Selwyn Birchwood’s third album for Chicago-based Alligator Records represents new creative frontiers for the 36-year-old Florida native. The robust use of keyboards and baritone sax makes it his most sonically expansive effort to date, and that sound isn’t just expansive – it’s thick.
The instrumental wall, fortunately, doesn’t detract from Birchwood’s omnipresent guitar work and baritone vocals on an album, where the six-string and horns peacefully co-exist. Birchwood’s blistering single-note runs punctuate the opening “I’d Climb Mountains,” and he gets lap-steel dirty on the unapologetic roadhouse rocker “I Got Drunk, Laid and Stoned.” The title track, meanwhile, emits a reggae vibe, again finding guitars and horns intertwined.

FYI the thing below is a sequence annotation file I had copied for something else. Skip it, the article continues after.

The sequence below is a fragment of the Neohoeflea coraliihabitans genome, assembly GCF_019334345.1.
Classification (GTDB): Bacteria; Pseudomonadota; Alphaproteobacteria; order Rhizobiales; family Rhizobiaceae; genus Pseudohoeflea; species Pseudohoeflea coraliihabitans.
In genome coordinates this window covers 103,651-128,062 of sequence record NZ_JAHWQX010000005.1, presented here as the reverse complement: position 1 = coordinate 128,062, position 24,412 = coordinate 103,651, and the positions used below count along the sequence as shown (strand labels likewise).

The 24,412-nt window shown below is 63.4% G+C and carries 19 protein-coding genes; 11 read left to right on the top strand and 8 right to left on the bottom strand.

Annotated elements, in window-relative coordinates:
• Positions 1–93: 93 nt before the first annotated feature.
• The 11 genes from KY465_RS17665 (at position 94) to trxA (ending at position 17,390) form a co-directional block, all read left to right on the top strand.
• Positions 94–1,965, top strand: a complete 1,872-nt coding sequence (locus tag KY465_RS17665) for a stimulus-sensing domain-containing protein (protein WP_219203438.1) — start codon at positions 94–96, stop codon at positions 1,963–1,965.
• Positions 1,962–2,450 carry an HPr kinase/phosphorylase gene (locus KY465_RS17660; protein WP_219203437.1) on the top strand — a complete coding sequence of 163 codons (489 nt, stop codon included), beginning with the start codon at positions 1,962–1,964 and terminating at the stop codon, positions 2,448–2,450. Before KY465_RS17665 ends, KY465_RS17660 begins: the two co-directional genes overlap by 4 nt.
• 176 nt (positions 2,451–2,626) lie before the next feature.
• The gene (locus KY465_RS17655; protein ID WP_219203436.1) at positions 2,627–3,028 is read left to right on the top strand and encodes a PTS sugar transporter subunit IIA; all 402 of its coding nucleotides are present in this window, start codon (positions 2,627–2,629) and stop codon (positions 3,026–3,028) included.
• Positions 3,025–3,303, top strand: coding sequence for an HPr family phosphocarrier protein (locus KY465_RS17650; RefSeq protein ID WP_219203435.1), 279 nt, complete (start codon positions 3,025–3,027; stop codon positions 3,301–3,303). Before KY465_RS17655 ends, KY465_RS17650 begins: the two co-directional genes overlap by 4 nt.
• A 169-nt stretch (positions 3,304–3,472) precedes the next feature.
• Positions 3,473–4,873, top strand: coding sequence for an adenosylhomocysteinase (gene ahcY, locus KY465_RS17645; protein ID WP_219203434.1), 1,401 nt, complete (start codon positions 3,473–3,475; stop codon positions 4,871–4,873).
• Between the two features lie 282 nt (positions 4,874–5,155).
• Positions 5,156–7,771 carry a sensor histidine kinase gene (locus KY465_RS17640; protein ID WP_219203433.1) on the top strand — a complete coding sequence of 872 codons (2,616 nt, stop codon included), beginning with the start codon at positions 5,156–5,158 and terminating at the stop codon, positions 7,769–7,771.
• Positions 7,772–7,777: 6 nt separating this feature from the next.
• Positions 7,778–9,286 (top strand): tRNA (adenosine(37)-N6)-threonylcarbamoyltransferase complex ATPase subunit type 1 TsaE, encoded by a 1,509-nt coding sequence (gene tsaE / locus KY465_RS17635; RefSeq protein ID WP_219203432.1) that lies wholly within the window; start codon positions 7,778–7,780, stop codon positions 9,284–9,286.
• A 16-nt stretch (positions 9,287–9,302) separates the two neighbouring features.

The prevailing sense of musical community that underpins Living In a Burning House by no means implies restraint. The artist unleashes furious volleys of notes on the driving “You Can’t Steal My Shine,” and “Revelation” features some of the most intensity-laden playing on the entire album. Another highlight is “Freaks Come Out at Night,” which, if not a John Lee Hooker tribute, contains enough boogie to make him smile.
Birchwood, clearly a bluesman on the rise, has already traveled a long artistic journey – and his prime is likely still up the road.
This article originally appeared in VG’s June 2021 issue. All copyrights are by the author and Vintage Guitar magazine. Unauthorized replication or use is strictly prohibited.